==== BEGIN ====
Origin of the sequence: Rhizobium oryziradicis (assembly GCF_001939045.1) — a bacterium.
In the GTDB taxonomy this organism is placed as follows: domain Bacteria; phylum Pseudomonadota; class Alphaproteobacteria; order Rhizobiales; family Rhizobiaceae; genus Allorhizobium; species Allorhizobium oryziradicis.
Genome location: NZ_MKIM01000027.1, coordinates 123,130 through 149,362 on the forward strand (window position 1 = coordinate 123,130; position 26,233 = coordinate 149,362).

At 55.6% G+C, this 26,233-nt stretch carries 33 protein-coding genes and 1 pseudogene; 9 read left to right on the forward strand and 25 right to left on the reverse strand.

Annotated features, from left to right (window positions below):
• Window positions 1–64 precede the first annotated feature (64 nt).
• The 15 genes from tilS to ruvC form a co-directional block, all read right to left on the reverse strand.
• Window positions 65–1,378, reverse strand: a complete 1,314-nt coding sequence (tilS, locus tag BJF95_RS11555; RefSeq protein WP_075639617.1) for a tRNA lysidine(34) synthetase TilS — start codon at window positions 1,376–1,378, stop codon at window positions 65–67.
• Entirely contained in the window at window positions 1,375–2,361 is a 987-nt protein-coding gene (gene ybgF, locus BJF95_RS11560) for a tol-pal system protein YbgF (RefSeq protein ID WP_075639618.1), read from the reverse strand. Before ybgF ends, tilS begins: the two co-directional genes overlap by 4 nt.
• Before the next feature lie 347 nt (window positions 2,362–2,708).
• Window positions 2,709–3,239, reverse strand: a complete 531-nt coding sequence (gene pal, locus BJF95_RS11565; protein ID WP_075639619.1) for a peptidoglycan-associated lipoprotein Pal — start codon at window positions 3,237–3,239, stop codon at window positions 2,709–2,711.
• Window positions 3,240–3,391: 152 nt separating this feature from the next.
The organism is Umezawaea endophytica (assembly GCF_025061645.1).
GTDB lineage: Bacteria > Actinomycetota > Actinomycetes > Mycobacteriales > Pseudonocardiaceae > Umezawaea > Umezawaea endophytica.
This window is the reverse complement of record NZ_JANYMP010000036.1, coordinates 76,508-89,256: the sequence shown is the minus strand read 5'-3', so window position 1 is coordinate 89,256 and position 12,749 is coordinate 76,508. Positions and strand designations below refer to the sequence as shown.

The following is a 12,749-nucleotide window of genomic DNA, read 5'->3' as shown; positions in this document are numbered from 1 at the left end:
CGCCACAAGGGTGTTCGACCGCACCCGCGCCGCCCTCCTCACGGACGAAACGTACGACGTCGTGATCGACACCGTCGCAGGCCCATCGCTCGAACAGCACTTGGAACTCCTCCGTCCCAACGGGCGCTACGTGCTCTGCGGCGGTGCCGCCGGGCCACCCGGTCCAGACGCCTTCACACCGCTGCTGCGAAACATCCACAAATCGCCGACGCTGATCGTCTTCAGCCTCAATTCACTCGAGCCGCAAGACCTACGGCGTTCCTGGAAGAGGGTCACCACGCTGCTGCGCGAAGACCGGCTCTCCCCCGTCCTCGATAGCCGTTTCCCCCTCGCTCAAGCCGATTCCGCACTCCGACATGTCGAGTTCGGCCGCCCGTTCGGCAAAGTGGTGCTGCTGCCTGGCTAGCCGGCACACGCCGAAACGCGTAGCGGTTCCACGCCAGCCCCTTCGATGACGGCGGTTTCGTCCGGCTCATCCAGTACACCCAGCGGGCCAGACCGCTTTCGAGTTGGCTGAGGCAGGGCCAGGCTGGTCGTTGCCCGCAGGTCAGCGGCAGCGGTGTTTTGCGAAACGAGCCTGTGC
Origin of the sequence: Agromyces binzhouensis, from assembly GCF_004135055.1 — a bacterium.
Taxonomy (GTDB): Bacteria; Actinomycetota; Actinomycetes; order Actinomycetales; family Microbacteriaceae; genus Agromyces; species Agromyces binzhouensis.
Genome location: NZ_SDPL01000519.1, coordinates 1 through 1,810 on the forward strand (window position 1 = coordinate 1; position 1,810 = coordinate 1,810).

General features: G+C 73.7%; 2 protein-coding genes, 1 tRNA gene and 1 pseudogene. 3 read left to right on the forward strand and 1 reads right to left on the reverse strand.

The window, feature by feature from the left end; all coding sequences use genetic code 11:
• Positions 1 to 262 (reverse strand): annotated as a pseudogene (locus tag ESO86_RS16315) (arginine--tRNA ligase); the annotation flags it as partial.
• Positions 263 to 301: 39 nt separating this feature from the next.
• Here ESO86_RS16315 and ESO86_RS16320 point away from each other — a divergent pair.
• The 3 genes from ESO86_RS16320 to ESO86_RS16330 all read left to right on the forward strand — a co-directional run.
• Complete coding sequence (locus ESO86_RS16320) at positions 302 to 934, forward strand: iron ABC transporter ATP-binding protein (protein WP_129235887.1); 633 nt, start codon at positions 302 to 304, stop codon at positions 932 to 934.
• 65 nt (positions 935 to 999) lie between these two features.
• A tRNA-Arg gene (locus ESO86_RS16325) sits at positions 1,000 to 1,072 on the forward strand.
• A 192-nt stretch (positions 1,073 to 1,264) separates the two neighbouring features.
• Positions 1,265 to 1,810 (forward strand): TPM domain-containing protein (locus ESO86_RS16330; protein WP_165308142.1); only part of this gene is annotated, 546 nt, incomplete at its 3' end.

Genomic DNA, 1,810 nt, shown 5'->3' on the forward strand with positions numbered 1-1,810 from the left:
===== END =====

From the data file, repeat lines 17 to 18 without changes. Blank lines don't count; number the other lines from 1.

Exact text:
CGCCACAAGGGTGTTCGACCGCACCCGCGCCGCCCTCCTCACGGACGAAACGTACGACGTCGTGATCGACACCGTCGCAGGCCCATCGCTCGAACAGCACTTGGAACTCCTCCGTCCCAACGGGCGCTACGTGCTCTGCGGCGGTGCCGCCGGGCCACCCGGTCCAGACGCCTTCACACCGCTGCTGCGAAACATCCACAAATCGCCGACGCTGATCGTCTTCAGCCTCAATTCACTCGAGCCGCAAGACCTACGGCGTTCCTGGAAGAGGGTCACCACGCTGCTGCGCGAAGACCGGCTCTCCCCCGTCCTCGATAGCCGTTTCCCCCTCGCTCAAGCCGATTCCGCACTCCGACATGTCGAGTTCGGCCGCCCGTTCGGCAAAGTGGTGCTGCTGCCTGGCTAGCCGGCACACGCCGAAACGCGTAGCGGTTCCACGCCAGCCCCTTCGATGACGGCGGTTTCGTCCGGCTCATCCAGTACACCCAGCGGGCCAGACCGCTTTCGAGTTGGCTGAGGCAGGGCCAGGCTGGTCGTTGCCCGCAGGTCAGCGGCAGCGGTGTTTTGCGAAACGAGCCTGTGC
Origin of the sequence: Agromyces binzhouensis, from assembly GCF_004135055.1 — a bacterium.